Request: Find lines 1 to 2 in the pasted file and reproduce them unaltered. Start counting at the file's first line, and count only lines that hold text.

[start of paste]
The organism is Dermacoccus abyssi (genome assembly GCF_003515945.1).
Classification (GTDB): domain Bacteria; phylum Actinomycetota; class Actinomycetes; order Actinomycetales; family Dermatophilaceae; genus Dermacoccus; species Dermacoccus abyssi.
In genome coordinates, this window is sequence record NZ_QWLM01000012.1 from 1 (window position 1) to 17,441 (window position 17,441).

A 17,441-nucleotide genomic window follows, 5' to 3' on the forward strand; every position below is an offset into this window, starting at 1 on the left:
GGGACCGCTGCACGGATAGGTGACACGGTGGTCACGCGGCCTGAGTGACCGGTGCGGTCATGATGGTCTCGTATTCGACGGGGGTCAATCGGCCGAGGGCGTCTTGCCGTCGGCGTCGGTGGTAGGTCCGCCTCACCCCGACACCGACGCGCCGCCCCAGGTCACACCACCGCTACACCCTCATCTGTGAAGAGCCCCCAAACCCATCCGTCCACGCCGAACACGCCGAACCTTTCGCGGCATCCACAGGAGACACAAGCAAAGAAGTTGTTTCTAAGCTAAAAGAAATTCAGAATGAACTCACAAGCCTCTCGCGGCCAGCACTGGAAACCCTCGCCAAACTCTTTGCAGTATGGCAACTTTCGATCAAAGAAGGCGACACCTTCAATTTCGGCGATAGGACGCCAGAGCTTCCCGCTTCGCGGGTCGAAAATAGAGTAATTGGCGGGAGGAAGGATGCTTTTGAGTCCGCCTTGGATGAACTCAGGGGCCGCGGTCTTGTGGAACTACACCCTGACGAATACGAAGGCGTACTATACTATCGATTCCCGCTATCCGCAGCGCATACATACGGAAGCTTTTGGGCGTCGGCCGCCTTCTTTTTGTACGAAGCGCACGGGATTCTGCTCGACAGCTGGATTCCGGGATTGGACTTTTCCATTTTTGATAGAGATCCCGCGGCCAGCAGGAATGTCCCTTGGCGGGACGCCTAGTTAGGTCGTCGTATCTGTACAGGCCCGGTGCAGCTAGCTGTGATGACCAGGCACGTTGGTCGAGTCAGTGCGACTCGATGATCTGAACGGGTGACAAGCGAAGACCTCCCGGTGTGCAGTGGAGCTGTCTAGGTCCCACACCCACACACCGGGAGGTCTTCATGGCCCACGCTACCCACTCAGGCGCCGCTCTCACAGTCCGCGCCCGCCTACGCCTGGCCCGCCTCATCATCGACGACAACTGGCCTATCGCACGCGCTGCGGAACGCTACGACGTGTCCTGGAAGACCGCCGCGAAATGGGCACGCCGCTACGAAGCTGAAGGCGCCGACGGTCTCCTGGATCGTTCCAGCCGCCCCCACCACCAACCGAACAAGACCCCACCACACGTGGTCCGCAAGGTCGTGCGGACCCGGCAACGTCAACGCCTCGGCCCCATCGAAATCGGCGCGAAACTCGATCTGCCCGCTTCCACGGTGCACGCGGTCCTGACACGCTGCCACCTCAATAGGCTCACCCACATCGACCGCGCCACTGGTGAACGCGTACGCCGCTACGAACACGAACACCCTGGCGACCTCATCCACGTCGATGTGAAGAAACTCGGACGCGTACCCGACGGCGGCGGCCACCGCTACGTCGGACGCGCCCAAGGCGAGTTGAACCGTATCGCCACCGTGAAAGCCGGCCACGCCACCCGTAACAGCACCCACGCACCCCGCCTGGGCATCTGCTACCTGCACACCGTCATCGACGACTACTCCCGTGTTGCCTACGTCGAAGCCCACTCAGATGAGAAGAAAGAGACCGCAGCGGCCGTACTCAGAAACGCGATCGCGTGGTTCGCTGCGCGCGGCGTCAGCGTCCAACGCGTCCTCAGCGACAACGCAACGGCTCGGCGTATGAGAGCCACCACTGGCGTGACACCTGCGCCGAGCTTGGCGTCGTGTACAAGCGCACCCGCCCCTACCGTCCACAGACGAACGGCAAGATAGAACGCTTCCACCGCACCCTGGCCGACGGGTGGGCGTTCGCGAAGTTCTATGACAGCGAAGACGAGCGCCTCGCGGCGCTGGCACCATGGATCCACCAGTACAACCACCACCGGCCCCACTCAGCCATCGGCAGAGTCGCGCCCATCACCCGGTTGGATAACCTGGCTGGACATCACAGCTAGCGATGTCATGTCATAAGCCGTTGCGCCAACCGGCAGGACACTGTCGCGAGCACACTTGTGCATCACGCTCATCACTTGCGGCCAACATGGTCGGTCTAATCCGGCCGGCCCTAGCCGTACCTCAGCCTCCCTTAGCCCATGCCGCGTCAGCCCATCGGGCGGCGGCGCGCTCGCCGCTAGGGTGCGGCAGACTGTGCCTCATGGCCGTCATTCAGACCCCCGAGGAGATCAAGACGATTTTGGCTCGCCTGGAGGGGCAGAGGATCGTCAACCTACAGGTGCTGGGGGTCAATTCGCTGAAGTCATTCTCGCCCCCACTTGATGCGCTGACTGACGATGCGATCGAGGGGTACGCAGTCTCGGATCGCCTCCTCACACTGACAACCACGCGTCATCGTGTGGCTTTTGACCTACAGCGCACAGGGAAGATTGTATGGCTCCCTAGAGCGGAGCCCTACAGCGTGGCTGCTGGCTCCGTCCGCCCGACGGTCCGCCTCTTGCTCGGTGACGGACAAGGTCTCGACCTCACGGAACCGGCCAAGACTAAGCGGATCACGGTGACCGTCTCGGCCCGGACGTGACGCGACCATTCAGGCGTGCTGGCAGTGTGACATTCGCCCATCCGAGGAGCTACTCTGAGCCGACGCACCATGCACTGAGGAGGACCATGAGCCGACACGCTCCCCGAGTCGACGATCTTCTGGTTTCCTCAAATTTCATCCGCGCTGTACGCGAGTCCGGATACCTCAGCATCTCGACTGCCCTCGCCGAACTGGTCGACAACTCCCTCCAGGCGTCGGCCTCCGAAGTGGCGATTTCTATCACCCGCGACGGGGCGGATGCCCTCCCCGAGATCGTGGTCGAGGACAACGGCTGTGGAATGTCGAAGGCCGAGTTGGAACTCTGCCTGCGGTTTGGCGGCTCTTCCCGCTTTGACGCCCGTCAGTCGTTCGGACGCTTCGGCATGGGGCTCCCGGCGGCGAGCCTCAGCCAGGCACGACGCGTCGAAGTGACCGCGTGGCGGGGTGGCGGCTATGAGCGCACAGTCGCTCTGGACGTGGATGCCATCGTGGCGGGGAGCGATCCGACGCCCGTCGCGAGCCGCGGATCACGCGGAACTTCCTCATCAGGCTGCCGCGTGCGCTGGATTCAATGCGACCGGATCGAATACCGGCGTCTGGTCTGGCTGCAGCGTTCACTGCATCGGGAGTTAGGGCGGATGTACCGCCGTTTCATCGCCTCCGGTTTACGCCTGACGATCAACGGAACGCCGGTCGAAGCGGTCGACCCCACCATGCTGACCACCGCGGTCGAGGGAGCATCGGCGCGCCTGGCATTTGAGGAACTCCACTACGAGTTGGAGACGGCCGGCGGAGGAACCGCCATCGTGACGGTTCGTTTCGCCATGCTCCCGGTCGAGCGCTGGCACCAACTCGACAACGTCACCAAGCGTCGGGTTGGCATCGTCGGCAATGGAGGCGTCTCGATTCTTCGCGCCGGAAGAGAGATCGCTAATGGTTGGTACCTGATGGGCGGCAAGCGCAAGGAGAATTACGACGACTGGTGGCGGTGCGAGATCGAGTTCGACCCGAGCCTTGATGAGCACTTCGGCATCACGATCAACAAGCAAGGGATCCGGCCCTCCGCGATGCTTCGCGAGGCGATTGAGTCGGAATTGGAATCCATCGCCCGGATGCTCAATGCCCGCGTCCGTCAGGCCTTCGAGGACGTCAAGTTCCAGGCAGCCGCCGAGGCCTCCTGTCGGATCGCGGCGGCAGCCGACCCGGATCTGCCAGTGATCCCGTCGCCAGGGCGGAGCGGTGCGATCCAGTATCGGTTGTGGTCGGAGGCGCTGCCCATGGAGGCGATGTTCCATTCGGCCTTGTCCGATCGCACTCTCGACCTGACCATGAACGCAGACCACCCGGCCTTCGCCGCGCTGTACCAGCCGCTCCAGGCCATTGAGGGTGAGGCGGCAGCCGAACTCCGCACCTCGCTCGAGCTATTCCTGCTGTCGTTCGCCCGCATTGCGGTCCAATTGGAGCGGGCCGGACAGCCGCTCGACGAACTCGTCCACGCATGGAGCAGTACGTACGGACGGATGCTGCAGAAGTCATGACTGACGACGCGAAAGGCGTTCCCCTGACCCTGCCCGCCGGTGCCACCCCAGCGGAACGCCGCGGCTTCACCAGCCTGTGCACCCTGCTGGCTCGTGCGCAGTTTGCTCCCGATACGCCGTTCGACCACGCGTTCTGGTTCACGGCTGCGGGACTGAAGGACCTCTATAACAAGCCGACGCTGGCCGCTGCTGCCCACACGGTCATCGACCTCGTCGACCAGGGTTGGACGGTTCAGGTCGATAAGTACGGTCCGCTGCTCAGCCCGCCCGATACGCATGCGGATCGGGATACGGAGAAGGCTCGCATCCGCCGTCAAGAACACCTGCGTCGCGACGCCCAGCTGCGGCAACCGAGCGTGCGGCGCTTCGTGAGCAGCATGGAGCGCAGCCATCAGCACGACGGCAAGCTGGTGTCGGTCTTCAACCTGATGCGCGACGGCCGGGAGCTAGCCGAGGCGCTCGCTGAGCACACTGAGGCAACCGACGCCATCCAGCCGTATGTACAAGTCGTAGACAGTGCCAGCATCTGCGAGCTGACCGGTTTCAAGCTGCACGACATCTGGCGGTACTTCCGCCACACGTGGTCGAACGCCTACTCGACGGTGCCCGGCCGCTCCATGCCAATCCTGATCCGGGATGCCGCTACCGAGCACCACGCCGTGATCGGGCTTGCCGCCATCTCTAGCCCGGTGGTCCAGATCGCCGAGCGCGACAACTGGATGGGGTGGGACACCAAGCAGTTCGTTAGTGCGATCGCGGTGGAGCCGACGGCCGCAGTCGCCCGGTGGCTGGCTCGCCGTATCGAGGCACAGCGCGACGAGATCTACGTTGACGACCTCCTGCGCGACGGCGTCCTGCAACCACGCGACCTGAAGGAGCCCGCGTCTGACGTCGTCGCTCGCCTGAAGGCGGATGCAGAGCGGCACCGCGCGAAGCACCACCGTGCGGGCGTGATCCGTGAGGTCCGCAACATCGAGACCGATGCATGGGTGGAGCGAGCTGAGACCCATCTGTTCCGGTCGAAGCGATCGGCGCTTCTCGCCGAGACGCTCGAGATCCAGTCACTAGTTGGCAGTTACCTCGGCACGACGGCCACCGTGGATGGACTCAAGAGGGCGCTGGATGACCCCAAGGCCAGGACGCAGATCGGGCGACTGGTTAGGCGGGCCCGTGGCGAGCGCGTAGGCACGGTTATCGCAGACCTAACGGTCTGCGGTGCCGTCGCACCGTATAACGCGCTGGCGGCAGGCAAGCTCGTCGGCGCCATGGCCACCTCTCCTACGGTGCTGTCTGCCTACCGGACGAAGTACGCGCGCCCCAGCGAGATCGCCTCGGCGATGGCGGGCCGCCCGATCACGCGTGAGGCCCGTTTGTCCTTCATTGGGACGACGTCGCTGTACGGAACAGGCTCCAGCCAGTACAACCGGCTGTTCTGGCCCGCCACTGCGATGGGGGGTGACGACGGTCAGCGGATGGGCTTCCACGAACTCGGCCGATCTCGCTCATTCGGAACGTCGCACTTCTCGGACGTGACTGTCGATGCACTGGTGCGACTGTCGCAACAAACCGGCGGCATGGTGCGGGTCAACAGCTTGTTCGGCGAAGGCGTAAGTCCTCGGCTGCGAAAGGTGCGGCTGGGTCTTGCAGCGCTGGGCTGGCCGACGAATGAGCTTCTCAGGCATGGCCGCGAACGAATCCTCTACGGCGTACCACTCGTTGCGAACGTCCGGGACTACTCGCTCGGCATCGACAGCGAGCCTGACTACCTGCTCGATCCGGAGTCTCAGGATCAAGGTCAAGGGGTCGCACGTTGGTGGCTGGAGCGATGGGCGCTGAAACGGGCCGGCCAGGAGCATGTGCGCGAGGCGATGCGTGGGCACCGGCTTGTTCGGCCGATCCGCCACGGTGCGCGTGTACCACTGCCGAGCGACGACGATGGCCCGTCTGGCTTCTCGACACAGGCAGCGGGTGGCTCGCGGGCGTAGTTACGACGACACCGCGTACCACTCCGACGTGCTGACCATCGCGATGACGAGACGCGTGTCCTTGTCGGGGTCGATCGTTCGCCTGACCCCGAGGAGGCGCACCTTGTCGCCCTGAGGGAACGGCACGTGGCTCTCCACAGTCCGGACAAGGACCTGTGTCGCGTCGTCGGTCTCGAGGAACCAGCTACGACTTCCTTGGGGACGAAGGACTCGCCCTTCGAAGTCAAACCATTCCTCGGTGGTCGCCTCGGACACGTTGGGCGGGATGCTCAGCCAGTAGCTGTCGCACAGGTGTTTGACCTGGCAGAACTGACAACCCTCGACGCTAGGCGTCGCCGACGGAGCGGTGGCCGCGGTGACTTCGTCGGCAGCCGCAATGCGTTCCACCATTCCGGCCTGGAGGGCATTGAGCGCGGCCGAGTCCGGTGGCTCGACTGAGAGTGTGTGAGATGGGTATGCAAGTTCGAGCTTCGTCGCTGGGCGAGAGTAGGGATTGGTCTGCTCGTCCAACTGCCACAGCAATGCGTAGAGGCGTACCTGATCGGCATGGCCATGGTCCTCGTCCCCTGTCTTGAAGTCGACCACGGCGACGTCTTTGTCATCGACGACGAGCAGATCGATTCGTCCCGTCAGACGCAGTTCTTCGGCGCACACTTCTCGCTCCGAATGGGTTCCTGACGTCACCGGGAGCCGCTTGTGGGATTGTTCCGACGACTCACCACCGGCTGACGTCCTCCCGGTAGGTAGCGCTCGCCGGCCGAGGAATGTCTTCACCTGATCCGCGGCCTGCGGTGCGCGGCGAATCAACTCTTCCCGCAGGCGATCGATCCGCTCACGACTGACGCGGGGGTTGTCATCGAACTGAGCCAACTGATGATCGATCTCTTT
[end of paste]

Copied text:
The organism is Dermacoccus abyssi (genome assembly GCF_003515945.1).
Classification (GTDB): domain Bacteria; phylum Actinomycetota; class Actinomycetes; order Actinomycetales; family Dermatophilaceae; genus Dermacoccus; species Dermacoccus abyssi.